In birds and some reptiles, by contrast, it is the female which is heterozygous and carries a Z and a W chromosome whilst the male carries two Z chromosomes. Female_sentence_21

Intersex conditions can also give rise to other combinations, such as XO or XXX in mammals, which are still considered as female so long as they do not contain a Y chromosome, except for specific cases of mutations in the genes of XY individuals while in the womb. Female_sentence_22

However, these conditions frequently result in sterility. Female_sentence_23

Mammalian females bear live young, with the exception of monotreme females, which lay eggs. Female_sentence_24

Some non-mammalian species, such as guppies, have analogous reproductive structures; and some other non-mammals, such as sharks, whose eggs hatch inside their bodies, also have the appearance of bearing live young. Female_sentence_25

Etymology and usage Female_section_2

The word female comes from the Latin femella, the diminutive form of femina, meaning "woman"; it is not etymologically related to the word male, but in the late 14th century the spelling was altered in English to parallel the spelling of male. Female_sentence_26

Female can refer to either sex or gender or a shape of connectors. Female_sentence_27

Symbol Female_section_3

Main article: Gender symbol Female_sentence_28

The symbol ♀ (Unicode: U+2640 Alt codes: Alt+12), a circle with a small cross underneath, is commonly used to represent females. Female_sentence_29

Joseph Justus Scaliger once speculated that the symbol was associated with Venus, goddess of beauty because it resembles a bronze mirror with a handle, but modern scholars consider that fanciful, and the most established view is that the female and male symbols derive from contractions in Greek script of the Greek names of the planets Thouros (Mars) and Phosphoros (Venus). Female_sentence_30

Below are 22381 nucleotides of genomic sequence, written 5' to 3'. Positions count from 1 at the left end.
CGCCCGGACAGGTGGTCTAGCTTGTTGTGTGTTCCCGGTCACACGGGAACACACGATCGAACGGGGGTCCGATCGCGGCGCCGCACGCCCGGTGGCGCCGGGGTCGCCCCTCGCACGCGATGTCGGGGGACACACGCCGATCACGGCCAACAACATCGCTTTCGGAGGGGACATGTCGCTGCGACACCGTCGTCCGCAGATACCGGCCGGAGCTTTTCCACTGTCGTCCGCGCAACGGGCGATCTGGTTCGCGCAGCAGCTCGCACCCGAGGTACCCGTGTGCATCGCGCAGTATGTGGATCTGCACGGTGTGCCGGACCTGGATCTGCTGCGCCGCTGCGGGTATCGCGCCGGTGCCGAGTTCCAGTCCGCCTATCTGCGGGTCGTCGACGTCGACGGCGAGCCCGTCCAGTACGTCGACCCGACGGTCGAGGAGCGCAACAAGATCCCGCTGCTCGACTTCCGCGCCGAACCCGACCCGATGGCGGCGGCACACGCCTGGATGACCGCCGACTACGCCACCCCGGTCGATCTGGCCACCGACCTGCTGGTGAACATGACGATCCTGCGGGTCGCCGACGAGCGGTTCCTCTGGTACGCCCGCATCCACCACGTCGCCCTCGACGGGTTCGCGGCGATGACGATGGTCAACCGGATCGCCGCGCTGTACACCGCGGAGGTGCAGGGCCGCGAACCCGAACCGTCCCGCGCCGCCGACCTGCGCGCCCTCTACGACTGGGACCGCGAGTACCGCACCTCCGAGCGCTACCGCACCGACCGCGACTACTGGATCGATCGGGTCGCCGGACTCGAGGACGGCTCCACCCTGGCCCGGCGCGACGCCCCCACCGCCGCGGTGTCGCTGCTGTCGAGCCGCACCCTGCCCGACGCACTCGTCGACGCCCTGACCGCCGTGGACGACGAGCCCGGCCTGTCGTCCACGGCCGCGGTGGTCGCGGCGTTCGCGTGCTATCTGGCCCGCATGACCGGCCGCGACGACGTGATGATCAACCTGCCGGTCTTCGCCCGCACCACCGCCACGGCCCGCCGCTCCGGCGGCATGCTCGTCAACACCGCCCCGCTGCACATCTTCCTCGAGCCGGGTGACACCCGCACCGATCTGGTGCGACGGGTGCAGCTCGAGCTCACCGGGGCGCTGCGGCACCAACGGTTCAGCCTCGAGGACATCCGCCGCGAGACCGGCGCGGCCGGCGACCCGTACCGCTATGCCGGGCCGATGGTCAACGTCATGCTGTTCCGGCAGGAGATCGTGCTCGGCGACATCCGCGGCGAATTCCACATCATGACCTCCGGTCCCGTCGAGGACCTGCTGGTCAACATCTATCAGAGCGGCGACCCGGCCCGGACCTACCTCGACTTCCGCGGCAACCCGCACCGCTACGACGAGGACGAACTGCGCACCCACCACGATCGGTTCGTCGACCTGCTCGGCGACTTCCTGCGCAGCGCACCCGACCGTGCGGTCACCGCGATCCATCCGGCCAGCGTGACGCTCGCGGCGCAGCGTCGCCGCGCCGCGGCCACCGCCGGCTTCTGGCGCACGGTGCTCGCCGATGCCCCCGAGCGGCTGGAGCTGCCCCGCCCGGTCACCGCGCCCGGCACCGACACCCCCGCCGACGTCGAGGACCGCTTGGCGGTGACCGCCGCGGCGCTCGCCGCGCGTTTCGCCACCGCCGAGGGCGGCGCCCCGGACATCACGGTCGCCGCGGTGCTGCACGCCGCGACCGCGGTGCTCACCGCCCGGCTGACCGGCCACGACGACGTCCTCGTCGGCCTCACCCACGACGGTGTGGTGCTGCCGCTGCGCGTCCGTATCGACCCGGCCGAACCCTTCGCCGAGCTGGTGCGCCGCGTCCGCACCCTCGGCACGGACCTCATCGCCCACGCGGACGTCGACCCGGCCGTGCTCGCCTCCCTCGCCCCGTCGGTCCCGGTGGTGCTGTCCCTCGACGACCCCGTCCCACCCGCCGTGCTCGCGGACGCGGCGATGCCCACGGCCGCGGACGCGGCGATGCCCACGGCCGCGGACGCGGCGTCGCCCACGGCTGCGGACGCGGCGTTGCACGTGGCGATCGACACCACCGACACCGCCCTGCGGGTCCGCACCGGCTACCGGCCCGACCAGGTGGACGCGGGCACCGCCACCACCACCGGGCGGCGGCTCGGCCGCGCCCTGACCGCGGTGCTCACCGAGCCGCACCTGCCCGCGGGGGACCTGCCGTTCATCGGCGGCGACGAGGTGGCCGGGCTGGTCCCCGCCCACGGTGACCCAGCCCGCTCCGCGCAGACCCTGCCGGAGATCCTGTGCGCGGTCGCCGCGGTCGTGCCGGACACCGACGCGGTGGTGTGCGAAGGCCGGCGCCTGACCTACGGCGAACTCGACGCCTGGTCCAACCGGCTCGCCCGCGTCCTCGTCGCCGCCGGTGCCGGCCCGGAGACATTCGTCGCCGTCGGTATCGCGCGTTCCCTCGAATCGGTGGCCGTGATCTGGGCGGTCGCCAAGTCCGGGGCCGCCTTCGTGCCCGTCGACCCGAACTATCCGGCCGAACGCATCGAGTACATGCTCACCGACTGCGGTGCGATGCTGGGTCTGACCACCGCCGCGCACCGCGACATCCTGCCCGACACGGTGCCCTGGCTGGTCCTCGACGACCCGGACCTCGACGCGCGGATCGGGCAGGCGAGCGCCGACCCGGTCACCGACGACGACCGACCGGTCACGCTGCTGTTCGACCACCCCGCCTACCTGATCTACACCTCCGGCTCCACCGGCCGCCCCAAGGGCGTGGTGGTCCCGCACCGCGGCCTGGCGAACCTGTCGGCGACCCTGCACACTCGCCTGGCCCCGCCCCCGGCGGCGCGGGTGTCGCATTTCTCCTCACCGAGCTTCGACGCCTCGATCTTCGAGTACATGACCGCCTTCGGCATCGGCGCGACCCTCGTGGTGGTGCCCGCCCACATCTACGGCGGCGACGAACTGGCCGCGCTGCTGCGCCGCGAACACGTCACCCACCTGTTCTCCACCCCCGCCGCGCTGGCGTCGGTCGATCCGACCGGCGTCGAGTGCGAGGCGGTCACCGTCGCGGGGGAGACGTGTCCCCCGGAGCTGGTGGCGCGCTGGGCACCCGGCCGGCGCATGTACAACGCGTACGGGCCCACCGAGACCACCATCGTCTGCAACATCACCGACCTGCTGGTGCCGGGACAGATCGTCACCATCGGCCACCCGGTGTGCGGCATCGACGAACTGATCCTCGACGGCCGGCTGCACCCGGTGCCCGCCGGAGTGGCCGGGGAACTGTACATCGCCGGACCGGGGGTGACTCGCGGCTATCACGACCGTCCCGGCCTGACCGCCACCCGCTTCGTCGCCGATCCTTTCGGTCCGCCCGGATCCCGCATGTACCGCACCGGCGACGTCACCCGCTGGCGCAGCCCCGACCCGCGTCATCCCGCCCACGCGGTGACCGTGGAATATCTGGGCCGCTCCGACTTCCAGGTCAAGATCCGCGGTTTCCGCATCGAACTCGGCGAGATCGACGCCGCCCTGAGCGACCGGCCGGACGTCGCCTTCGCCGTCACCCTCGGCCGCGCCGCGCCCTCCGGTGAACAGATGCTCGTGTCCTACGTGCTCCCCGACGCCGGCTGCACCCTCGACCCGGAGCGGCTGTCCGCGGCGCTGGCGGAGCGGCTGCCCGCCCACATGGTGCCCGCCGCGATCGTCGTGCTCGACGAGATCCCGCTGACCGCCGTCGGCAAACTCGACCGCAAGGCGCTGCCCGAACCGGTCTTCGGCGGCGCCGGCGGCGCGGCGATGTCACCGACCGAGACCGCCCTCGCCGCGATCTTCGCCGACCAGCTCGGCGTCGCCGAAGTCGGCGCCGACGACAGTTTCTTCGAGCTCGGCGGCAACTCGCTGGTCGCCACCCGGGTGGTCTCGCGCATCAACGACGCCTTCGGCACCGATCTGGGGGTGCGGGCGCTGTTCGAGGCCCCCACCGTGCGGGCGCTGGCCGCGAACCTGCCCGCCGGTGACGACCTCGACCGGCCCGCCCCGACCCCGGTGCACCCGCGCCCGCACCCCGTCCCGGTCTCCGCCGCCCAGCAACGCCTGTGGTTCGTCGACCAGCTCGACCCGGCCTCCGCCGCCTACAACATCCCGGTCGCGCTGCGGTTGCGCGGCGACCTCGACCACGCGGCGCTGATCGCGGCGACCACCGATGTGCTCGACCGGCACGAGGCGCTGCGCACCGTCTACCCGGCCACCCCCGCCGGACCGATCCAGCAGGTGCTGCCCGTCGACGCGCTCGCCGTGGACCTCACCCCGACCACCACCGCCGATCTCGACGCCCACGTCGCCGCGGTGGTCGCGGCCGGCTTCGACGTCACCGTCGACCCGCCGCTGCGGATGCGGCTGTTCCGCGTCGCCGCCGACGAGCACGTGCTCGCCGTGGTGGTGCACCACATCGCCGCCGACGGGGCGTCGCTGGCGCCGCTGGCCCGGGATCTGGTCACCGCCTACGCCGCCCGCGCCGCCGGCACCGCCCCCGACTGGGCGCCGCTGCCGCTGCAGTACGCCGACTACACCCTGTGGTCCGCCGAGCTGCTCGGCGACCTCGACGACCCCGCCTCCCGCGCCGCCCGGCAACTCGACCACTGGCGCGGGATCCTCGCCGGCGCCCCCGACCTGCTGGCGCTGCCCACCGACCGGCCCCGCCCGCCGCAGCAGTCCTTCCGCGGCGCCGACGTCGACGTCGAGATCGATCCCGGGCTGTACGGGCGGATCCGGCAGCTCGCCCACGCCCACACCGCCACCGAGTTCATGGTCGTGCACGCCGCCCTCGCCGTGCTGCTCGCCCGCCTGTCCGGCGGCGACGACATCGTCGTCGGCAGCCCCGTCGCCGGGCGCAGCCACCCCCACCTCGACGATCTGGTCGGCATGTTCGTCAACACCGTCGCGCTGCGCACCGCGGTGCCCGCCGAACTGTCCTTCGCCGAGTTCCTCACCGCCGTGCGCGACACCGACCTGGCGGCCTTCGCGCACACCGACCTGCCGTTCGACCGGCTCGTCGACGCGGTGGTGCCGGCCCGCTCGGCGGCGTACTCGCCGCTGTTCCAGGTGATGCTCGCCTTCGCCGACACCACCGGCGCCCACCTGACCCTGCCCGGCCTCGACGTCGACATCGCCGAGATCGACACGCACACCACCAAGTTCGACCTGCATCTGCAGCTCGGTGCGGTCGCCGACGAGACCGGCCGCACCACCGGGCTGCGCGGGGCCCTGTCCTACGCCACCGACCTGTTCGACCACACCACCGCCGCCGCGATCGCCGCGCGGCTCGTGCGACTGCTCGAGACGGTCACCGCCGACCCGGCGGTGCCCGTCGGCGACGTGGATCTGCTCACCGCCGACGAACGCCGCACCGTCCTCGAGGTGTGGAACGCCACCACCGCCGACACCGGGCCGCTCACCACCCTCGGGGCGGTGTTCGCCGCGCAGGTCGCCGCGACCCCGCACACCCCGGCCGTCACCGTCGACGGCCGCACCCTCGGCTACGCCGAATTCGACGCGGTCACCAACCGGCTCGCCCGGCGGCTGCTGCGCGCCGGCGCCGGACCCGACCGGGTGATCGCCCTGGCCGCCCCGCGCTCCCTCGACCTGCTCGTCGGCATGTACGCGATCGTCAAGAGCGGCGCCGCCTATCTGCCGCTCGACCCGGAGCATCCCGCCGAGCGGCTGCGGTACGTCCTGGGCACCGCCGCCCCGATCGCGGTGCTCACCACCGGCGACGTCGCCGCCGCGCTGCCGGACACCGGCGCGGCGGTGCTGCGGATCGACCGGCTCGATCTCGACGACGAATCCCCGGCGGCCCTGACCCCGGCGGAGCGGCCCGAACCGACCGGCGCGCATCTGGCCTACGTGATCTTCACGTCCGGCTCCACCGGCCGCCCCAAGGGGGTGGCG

Sex determination Female_section_4

Main article: Sex-determination system Female_sentence_31

The sex of a particular organism may be determined by a number of factors. Female_sentence_32

These may be genetic or environmental, or may naturally change during the course of an organism's life. Female_sentence_33

Although most species have only two sexes (either male or female), hermaphroditic animals have both male and female reproductive organs. Female_sentence_34

Genetic determination Female_section_5

The sex of most mammals, including humans, is genetically determined by the XY sex-determination system where males have X and Y (as opposed to X and X) sex chromosomes. Female_sentence_35

During reproduction, the male contributes either an X sperm or a Y sperm, while the female always contributes an X egg. Female_sentence_36

A Y sperm and an X egg produce a male, while an X sperm and an X egg produce a female. Female_sentence_37

The ZW sex-determination system, where males have ZZ (as opposed to ZW) sex chromosomes, is found in birds, reptiles and some insects and other organisms. Female_sentence_38

Members of Hymenoptera, such as ants and bees, are determined by haplodiploidy, where most males are haploid and females and some sterile males are diploid. Female_sentence_39

Environmental determination Female_section_6

The young of some species develop into one sex or the other depending on local environmental conditions, e.g. many crocodilians' sex is influenced by the temperature of their eggs. Female_sentence_40

Other species (such as the goby) can transform, as adults, from one sex to the other in response to local reproductive conditions (such as a brief shortage of males). Female_sentence_41

See also Female_section_7


Credits to the contents of this page go to the authors of the corresponding Wikipedia page: en.wikipedia.org/wiki/Female.